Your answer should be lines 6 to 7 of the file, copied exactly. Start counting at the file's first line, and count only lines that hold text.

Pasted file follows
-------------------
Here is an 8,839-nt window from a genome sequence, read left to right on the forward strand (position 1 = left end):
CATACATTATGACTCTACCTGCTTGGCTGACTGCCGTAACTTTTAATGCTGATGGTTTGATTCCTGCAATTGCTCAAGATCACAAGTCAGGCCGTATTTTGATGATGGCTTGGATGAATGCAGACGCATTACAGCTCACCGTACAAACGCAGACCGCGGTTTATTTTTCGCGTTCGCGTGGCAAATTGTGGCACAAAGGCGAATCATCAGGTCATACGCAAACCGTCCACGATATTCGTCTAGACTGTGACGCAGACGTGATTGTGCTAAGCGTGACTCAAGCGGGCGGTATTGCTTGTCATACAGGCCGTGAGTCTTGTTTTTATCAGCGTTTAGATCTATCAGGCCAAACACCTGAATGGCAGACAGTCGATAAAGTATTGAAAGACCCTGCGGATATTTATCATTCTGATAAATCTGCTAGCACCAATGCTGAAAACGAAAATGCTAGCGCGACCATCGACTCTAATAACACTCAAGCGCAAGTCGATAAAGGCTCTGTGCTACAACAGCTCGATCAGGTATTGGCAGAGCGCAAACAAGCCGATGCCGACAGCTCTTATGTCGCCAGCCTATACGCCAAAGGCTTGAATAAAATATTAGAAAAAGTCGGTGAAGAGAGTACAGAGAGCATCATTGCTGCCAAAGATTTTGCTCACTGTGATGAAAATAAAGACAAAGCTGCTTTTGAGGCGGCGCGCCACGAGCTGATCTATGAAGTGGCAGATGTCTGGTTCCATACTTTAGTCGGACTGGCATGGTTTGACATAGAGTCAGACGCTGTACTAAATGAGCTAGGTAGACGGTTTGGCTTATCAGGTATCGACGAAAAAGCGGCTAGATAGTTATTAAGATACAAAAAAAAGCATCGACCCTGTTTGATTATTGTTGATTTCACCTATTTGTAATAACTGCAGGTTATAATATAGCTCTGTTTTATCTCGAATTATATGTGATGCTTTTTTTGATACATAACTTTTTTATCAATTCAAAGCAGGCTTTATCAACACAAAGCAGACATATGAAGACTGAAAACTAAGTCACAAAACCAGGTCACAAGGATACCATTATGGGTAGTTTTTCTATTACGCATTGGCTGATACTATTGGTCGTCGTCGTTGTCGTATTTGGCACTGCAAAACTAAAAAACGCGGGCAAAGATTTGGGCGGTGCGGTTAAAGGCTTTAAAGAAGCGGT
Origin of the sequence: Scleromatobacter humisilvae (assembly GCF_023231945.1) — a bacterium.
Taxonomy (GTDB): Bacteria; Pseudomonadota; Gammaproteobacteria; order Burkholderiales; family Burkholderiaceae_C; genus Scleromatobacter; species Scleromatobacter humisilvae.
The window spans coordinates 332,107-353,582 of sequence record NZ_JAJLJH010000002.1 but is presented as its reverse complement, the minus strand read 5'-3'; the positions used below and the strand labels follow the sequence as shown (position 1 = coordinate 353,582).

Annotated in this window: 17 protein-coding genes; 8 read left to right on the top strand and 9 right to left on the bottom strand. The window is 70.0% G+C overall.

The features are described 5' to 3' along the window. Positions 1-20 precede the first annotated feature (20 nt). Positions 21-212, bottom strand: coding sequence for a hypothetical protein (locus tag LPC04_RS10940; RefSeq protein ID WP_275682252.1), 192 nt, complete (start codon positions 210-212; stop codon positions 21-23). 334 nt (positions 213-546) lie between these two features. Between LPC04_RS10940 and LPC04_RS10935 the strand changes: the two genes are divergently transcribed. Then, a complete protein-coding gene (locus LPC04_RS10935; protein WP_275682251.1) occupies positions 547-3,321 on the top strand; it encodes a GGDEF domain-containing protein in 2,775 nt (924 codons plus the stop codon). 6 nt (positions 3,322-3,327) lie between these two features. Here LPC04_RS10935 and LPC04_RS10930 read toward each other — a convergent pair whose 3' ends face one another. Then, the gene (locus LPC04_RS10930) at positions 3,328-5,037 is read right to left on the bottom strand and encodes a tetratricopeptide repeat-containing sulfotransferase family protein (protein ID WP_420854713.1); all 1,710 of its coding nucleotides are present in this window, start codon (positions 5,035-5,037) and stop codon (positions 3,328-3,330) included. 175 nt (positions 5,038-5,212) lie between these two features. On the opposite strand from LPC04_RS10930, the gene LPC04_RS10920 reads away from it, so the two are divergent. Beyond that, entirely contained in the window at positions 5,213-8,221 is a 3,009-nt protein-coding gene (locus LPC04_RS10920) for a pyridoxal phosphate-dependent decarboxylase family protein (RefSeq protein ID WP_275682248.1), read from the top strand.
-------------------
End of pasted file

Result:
Annotated in this window: 17 protein-coding genes; 8 read left to right on the top strand and 9 right to left on the bottom strand. The window is 70.0% G+C overall.

The features are described 5' to 3' along the window. Positions 1-20 precede the first annotated feature (20 nt). Positions 21-212, bottom strand: coding sequence for a hypothetical protein (locus tag LPC04_RS10940; RefSeq protein ID WP_275682252.1), 192 nt, complete (start codon positions 210-212; stop codon positions 21-23). 334 nt (positions 213-546) lie between these two features. Between LPC04_RS10940 and LPC04_RS10935 the strand changes: the two genes are divergently transcribed. Then, a complete protein-coding gene (locus LPC04_RS10935; protein WP_275682251.1) occupies positions 547-3,321 on the top strand; it encodes a GGDEF domain-containing protein in 2,775 nt (924 codons plus the stop codon). 6 nt (positions 3,322-3,327) lie between these two features. Here LPC04_RS10935 and LPC04_RS10930 read toward each other — a convergent pair whose 3' ends face one another. Then, the gene (locus LPC04_RS10930) at positions 3,328-5,037 is read right to left on the bottom strand and encodes a tetratricopeptide repeat-containing sulfotransferase family protein (protein ID WP_420854713.1); all 1,710 of its coding nucleotides are present in this window, start codon (positions 5,035-5,037) and stop codon (positions 3,328-3,330) included. 175 nt (positions 5,038-5,212) lie between these two features. On the opposite strand from LPC04_RS10930, the gene LPC04_RS10920 reads away from it, so the two are divergent. Beyond that, entirely contained in the window at positions 5,213-8,221 is a 3,009-nt protein-coding gene (locus LPC04_RS10920) for a pyridoxal phosphate-dependent decarboxylase family protein (RefSeq protein ID WP_275682248.1), read from the top strand.